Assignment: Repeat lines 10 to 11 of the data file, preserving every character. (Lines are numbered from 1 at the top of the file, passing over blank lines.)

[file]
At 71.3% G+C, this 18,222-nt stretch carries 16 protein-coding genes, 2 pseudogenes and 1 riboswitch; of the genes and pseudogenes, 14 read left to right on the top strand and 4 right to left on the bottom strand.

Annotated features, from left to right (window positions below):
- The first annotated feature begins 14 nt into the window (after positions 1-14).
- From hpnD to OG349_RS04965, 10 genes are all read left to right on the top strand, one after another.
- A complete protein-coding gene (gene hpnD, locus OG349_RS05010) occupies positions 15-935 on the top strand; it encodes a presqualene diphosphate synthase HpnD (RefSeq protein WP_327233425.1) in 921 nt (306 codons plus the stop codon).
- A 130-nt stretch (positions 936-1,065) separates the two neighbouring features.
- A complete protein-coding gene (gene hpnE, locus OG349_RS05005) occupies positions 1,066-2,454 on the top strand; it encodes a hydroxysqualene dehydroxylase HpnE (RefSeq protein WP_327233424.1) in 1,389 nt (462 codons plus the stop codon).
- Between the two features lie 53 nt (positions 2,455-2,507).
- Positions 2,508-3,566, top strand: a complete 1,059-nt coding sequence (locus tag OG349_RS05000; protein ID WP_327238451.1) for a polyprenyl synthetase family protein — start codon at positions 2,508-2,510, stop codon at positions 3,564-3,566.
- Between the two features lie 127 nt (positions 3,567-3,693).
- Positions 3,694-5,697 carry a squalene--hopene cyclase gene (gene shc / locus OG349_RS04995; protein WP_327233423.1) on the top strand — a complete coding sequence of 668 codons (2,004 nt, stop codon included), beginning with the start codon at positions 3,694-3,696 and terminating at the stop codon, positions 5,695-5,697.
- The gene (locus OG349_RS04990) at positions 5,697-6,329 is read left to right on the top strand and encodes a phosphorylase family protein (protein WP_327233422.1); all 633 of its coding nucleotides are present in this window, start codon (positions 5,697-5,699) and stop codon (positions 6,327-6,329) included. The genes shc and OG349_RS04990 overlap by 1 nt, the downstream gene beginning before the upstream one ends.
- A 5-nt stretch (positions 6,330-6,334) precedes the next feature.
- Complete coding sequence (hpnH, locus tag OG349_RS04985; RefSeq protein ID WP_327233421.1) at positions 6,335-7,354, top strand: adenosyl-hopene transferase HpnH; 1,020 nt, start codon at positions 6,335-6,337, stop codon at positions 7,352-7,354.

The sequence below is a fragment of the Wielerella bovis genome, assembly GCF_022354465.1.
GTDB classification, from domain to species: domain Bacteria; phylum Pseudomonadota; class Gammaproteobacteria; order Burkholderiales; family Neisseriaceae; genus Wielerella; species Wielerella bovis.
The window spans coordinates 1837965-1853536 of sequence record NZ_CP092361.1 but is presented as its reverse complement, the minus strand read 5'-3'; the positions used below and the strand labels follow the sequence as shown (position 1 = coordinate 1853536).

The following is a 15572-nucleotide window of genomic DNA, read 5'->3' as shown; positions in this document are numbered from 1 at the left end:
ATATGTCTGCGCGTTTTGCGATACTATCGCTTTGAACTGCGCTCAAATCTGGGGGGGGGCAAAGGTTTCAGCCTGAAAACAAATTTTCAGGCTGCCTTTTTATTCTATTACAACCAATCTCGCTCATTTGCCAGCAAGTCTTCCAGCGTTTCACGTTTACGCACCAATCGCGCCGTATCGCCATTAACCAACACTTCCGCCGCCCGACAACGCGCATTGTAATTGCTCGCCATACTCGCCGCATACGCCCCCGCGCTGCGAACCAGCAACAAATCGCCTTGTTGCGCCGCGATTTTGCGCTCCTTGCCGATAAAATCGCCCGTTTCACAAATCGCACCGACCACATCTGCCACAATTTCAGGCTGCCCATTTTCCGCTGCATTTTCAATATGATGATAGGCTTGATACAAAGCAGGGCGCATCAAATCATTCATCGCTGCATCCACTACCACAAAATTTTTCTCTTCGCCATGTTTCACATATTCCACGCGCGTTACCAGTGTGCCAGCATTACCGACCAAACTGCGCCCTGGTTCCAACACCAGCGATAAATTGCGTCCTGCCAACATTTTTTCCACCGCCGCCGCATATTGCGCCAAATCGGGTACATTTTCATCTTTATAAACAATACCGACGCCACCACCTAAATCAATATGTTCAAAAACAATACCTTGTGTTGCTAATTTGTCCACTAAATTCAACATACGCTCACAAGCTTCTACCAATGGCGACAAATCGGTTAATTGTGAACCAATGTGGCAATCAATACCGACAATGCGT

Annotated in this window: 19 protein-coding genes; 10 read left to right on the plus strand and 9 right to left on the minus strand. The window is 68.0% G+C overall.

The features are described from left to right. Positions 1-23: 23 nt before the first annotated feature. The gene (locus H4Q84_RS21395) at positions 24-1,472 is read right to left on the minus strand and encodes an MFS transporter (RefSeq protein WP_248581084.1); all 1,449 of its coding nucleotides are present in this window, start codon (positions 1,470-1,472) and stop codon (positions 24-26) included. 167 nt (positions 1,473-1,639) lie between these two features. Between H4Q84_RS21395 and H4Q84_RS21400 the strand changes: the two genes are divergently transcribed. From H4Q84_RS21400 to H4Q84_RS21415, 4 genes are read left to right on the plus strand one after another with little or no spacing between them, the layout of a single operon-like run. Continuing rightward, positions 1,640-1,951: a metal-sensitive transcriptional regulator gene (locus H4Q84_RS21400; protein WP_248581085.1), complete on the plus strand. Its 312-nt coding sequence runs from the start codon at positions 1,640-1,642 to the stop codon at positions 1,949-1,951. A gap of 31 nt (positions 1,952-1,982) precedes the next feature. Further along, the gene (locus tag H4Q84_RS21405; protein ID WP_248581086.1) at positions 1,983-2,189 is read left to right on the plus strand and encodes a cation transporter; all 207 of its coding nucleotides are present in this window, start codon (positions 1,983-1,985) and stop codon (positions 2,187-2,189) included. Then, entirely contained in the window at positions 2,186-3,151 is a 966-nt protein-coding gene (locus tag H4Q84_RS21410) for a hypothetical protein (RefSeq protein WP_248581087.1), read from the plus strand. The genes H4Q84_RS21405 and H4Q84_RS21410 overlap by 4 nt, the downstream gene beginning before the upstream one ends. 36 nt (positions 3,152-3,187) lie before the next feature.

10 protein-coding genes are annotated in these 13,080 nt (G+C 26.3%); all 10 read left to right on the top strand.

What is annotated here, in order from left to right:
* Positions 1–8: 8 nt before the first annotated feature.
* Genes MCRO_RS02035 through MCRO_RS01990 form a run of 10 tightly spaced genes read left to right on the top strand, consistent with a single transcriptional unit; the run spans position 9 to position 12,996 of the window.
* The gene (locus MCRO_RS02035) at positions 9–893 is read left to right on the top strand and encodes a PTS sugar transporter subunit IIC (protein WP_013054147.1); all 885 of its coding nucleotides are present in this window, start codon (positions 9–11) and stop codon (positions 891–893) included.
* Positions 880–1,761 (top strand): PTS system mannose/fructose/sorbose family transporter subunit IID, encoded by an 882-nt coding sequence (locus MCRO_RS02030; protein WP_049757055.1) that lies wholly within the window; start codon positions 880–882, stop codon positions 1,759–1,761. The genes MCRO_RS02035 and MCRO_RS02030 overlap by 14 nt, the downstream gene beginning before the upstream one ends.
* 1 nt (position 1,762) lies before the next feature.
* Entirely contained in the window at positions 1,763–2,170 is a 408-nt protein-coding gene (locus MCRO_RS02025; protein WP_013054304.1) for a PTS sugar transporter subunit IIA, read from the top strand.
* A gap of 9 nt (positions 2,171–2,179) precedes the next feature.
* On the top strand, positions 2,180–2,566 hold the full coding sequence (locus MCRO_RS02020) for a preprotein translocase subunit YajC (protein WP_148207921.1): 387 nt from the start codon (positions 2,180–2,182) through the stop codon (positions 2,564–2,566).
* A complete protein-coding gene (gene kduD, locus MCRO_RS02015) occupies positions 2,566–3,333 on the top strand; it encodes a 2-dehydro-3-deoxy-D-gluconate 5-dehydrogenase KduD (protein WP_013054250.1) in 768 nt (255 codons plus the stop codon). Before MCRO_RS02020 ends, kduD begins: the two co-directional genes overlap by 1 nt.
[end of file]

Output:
- Between the two features lie 127 nt (positions 3,567-3,693).
- Positions 3,694-5,697 carry a squalene--hopene cyclase gene (gene shc / locus OG349_RS04995; protein WP_327233423.1) on the top strand — a complete coding sequence of 668 codons (2,004 nt, stop codon included), beginning with the start codon at positions 3,694-3,696 and terminating at the stop codon, positions 5,695-5,697.